By David G. Firestone
What can be said about Charlie Chaplain that hasn’t already been said. The man was a legend in silent film, with his trademark character known as “The Tramp.” He was a man who knew comedy, and who could attract an audience to a cinema like few before or since. Chaplain comedies were gold during the silent era, but Chaplain had a hard time adjusting to sound in his movies, and as such, his career took a bit of a downturn. This downturn would eventually spiral with a series of controversies, on and off screen. By 1952, Chaplain would see himself banned from reentry into the United States, and spent the rest of his life in Europe, where he died in 1977.
Wikipedia describes The Tramp as follows: “The physical attributes of the Tramp include a pair of abnormally large baggy pants, an abnormally tight coat, an abnormal bowler hat, an abnormally large pair of shoes, an abnormally springy and flexible cane, and an abnormal toothbrush moustache- a mass of contradictions, as Chaplin wanted it to be. The Tramp walks strangely and uncomfortably because of the ill-fitting clothing; either he is wearing secondhand clothes, or they are originally his but he can’t afford new ones, which brings us to the conclusion that the Tramp may have seen better days, but he maintains the attitude and demeanor of a high-class individual; as long as he acts like one he can believe that he is one, and is able to keep his hope that some day he actually will be again.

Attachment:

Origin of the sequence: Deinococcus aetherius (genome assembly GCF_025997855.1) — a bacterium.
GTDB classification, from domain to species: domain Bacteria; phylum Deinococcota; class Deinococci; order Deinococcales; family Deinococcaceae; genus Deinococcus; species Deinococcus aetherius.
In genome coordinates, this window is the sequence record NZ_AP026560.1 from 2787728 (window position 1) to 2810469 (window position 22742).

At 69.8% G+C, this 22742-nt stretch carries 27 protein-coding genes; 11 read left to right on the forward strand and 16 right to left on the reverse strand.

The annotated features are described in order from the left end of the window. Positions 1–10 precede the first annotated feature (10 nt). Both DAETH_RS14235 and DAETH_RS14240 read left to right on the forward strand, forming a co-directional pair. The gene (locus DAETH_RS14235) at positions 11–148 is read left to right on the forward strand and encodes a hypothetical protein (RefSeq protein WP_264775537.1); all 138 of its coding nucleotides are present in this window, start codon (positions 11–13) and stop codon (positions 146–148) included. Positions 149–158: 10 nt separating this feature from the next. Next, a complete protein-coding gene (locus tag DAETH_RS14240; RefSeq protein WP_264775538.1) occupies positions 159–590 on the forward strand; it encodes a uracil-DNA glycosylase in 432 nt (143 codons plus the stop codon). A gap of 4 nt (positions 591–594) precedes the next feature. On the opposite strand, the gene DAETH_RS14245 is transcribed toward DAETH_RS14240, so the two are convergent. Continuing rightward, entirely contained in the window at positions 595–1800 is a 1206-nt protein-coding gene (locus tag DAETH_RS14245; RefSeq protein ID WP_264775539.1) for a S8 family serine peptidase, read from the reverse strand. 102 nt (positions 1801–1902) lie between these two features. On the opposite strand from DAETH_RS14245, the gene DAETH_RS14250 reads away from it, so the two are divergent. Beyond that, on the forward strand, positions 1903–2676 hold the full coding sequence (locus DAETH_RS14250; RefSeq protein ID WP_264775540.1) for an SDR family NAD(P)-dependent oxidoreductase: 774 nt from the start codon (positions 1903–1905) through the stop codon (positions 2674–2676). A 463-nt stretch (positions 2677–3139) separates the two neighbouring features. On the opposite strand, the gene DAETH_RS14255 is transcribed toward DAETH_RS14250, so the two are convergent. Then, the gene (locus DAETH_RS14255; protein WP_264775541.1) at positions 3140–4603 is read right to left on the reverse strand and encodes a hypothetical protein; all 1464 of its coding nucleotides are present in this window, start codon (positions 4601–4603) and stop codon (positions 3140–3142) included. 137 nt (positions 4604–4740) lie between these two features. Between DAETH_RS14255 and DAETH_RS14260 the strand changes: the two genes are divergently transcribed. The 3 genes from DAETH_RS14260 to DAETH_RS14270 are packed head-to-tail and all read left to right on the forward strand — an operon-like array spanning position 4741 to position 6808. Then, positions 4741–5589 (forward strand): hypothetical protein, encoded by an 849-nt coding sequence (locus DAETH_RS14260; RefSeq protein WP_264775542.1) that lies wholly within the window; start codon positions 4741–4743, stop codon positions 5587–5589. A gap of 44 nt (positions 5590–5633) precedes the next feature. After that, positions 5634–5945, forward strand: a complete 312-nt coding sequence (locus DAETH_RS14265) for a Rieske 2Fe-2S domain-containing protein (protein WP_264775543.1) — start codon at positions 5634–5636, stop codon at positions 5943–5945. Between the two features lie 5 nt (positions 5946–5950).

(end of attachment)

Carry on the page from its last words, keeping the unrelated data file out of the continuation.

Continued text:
Chaplian himself stated :”I wanted everything to be a contradiction: the pants baggy, the coat tight, the hat small and the shoes large … I added a small moustache, which, I reasoned, would add age without hiding my expression. I had no idea of the character. But the moment I was dressed, the clothes and the makeup made me feel the person he was. I began to know him, and by the time I walked on stage he was fully born.”
While the world knew of The Tramp’s many movies, few remember that the first appearance of the character was in a racing film. Chaplain and director Henry Lehrman attended the 1914 Junior Vanderbilt Cup in Santa Monica, California. There, they shot Kid Auto Races at Venice.
The film features Chaplian trying to stand in front of a camera filming the races, much to the chagrin of the camera crew. At one point, the camera angle switches to film the camera that Chaplian is standing in front of. It’s a very simple premise, but boy does it work! This is not only a funny movie in its own right, but it’s also the launch pad for a legendary career. I can’t say anything bad about this, so it gets an A.
Next week, we switch from comedy to action and romance.